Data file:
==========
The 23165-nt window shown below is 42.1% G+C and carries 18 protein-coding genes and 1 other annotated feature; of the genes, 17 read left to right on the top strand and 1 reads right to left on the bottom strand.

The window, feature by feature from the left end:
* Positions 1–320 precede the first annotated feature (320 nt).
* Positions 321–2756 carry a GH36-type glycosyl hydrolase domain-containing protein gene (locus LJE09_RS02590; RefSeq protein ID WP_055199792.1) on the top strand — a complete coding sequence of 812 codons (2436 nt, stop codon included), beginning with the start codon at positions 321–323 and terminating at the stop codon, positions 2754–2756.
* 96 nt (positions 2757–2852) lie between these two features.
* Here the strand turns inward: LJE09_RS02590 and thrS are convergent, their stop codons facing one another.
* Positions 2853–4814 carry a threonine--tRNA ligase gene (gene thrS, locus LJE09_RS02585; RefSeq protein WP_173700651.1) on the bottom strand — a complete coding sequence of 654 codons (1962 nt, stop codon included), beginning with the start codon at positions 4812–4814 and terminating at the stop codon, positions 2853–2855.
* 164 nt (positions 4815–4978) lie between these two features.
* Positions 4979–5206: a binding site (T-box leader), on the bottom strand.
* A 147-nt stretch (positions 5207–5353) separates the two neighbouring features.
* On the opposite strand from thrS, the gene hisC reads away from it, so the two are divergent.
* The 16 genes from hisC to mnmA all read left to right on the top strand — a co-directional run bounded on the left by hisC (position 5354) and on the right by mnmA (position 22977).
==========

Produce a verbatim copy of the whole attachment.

The 23165-nt window shown below is 42.1% G+C and carries 18 protein-coding genes and 1 other annotated feature; of the genes, 17 read left to right on the top strand and 1 reads right to left on the bottom strand.

The window, feature by feature from the left end:
* Positions 1–320 precede the first annotated feature (320 nt).
* Positions 321–2756 carry a GH36-type glycosyl hydrolase domain-containing protein gene (locus LJE09_RS02590; RefSeq protein ID WP_055199792.1) on the top strand — a complete coding sequence of 812 codons (2436 nt, stop codon included), beginning with the start codon at positions 321–323 and terminating at the stop codon, positions 2754–2756.
* 96 nt (positions 2757–2852) lie between these two features.
* Here the strand turns inward: LJE09_RS02590 and thrS are convergent, their stop codons facing one another.
* Positions 2853–4814 carry a threonine--tRNA ligase gene (gene thrS, locus LJE09_RS02585; RefSeq protein WP_173700651.1) on the bottom strand — a complete coding sequence of 654 codons (1962 nt, stop codon included), beginning with the start codon at positions 4812–4814 and terminating at the stop codon, positions 2853–2855.
* 164 nt (positions 4815–4978) lie between these two features.
* Positions 4979–5206: a binding site (T-box leader), on the bottom strand.
* A 147-nt stretch (positions 5207–5353) separates the two neighbouring features.
* On the opposite strand from thrS, the gene hisC reads away from it, so the two are divergent.
* The 16 genes from hisC to mnmA all read left to right on the top strand — a co-directional run bounded on the left by hisC (position 5354) and on the right by mnmA (position 22977).